White Bread, High Society

Grilled Peanut Butter & Jam Sandwich on White Bread

Grilled Peanut Butter & Jam Sandwich on White Bread

I want you to ponder the question I am about to pose to you, and answer it honestly in your head, or out loud (depending where you are when you’re reading this): why do you eat white bread?

Is it the:

  •  Taste?
  • Texture?
  • Availability?

Or are you turned off by the ferulic acid smell emanating from whole grains?

I always thought it was the shelf-life that made white bread so appealing, both to consumers and manufacturers. But it seems the reason white bread is so popular – to the point where I actually can’t find 100% whole wheat bread at my local bakeries – is cultural. If you still love to fold up a fresh, warm piece of crusty Italian bread on a Saturday morning, don’t feel bad. You’re just trying to maintain your social status.

The idea that “brown” (whole wheat) bread is only for the lower classes started back in Roman times, where white

Bread Shelf at the Grocery Store

Bread Shelf at the Grocery Store

bread was prepared from flour that was sifted to remove the bran and germ. White flour was considered pure and fancy – a foodstuff of the rich. Only poor people (and as an indication the nutritional benefits of whole grains were known even then, athletes) ate brown bread. Thousands of years later and across oceans, the social stigma has stuck, but the methods we use to make white flour have become more sophisticated.

The process of refining (which also coincidentally means “humanizing” or “educating”) flour has evolved from sifting to rolling; running the grain through roller mills that separate the bran and the germ (brown bread parts) from the endosperm (white bread part). Steel rollers replaced porcelain ones in the mid-1800’s, producing cheap, light-coloured flour. And good thing too, because in the mid-1770’s the populus revolted when a flour shortage resulted in having to eat brown bread, which they considered a sure sign of poverty. At that point, brown bread still had its proponents, but some actually argued white bread was more nutritious because it was more easily digested. White bread also cost more because it produced more waste. As it is today, being able to throw away a good portion of your food is a sure sign of money.

You can also refine flour by hand (or using other natural energy sources like wind or water) using a stone mill, which

Author William Alexander kneading bread for his book, 52 Loaves

Author William Alexander kneading bread for his book, 52 Loaves

William Alexander did in his quest for the perfect homemade loaf in his book 52 Loaves. The endosperm gets powdered; the oily germ gets flattened; the bran flakes off. Presto – white flour. I could accept flour with its nutritious bits removed as a “natural” product, though you’d want to keep the germ and bran for another use to make sure you get your vitamins and fibre. I see that as being similar to chopping the tops off your beets or skimming the butterfat off your milk.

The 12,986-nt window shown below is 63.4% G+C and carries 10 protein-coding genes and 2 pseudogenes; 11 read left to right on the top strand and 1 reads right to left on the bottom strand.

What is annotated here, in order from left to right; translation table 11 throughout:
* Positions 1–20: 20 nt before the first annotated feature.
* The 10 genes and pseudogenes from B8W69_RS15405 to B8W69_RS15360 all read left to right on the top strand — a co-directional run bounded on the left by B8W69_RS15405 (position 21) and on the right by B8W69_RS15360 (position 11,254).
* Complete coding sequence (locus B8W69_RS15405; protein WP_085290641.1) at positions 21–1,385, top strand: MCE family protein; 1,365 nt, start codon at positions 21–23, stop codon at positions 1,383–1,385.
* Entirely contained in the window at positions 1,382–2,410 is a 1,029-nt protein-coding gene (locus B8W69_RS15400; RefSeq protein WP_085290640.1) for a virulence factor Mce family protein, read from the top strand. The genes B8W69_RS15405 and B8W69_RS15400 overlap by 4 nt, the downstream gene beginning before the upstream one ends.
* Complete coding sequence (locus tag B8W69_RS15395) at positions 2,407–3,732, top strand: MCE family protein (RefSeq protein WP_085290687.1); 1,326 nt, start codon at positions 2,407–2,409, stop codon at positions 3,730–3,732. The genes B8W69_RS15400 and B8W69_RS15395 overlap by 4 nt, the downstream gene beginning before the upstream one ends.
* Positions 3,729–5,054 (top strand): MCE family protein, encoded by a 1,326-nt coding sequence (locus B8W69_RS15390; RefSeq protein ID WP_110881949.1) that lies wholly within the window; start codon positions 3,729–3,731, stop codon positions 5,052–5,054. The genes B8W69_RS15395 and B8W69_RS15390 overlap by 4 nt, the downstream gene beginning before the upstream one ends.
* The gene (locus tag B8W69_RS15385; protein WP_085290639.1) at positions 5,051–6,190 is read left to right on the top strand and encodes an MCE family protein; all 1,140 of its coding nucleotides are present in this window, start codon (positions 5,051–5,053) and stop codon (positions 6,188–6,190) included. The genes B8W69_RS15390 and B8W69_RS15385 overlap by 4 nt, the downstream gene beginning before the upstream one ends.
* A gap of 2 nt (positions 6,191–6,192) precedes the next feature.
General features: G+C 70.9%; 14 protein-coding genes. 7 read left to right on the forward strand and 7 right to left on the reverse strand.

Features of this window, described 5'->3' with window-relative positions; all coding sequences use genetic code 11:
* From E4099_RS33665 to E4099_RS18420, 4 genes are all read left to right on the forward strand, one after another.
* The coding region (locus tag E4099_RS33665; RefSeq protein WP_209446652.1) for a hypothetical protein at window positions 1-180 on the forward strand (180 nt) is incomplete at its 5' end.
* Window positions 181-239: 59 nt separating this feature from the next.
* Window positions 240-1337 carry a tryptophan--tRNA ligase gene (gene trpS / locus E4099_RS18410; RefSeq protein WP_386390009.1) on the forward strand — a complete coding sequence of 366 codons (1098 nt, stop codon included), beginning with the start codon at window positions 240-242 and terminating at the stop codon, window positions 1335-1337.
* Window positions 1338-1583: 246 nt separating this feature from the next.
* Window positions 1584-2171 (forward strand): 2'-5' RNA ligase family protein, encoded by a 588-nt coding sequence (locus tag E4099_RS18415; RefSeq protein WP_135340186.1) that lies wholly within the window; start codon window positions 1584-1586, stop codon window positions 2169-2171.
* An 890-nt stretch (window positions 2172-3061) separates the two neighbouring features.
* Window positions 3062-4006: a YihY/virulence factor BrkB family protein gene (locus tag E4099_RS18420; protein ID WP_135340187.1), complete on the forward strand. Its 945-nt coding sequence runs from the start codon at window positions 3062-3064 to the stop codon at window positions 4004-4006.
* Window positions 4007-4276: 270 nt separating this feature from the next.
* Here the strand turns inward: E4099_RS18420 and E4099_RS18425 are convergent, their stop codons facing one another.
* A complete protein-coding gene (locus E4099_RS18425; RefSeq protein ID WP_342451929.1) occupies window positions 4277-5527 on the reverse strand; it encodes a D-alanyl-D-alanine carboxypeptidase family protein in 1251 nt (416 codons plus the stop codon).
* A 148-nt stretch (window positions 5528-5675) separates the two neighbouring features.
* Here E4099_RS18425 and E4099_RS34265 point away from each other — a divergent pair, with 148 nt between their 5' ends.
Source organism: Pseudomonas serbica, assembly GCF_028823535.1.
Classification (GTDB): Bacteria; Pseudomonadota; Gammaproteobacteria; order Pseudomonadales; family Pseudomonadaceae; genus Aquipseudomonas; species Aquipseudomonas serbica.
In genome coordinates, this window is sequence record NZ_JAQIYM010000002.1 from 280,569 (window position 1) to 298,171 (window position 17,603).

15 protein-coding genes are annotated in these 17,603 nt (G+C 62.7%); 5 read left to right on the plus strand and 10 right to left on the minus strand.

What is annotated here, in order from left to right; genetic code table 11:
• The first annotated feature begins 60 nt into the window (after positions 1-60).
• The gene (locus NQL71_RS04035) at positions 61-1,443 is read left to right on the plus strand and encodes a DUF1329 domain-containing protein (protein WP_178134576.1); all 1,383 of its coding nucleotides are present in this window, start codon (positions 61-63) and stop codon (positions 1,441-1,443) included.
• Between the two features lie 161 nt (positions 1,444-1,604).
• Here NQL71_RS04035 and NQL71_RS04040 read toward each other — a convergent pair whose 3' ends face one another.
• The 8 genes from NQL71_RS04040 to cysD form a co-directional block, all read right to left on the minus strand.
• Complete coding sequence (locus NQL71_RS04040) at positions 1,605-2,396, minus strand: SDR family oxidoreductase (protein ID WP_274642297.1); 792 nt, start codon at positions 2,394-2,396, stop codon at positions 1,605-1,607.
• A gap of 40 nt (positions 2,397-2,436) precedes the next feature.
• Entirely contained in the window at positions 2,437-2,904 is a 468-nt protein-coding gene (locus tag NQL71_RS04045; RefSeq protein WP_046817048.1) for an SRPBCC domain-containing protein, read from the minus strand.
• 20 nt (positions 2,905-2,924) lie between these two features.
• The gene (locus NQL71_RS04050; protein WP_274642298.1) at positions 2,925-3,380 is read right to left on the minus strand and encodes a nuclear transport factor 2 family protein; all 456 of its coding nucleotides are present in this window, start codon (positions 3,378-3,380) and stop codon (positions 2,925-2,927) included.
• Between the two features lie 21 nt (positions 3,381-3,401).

So that’s the flour – but if you think it’s the only ingredient in your bag of all-purpose, this next part may come as a shock.

Flour naturally oxidizes and whitens over time, but industrial flour producers don’t – and haven’t, since 1904 – had time to wait, so they started adding chemicals to speed up the process. Back then, a chemical (or any substance, really) was only considered toxic or unhealthy if it caused side effects at the dose contained in a single serving. So, by 1938, nearly all commercial flour was treated with nitrogen trichloride, nitrogen dioxide or chlorine gas to make it white.

Sifting UnBleached All-Purpose Flour

Sifting UnBleached All-Purpose Flour

The lurid details of flour refining and bleaching are laid out in Twinkie, Deconstructed:

“Bleaching using minute amounts of chlorine gas “simultaneously achieved three results: bleaching, oxidation (taming the protein or starch to the point where it is practically non-functional, so as to yield bread and cakes with a soft, delicate crumb); and balancing (reducing the pH by generating just a bit of hydrochloric acid to further tame the protein).” – Steve Ettlinger, in Twinkie, Deconstructed

If you think the kind of bread we eat isn’t influenced by social norms any more, try ordering your next sandwich at a work outing on whole wheat (or suggesting your caterer make the switch for every sandwich). Or, arrive in the lunchroom with a brown bag full of pizza on a whole wheat crust. Or try to order a Big Mac on whole wheat. We all know whole wheat is better for us, but nobody wants to make the switch.

The stigma still exists, but I’m taking a page out of my vegetarian handbook and leading by example. I know from experience that, over time, brown bread can become the norm…but it won’t be easy to break 2,000 years of tradition.


  1. Very good website you have here but I was curious about if you knew of any message boards that cover the same topics
    discussed in this article? I’d really love to be a part of group where I can get responses from other experienced individuals that share the same interest. If you have any recommendations, please let me know. Thanks a lot!

Leave a Reply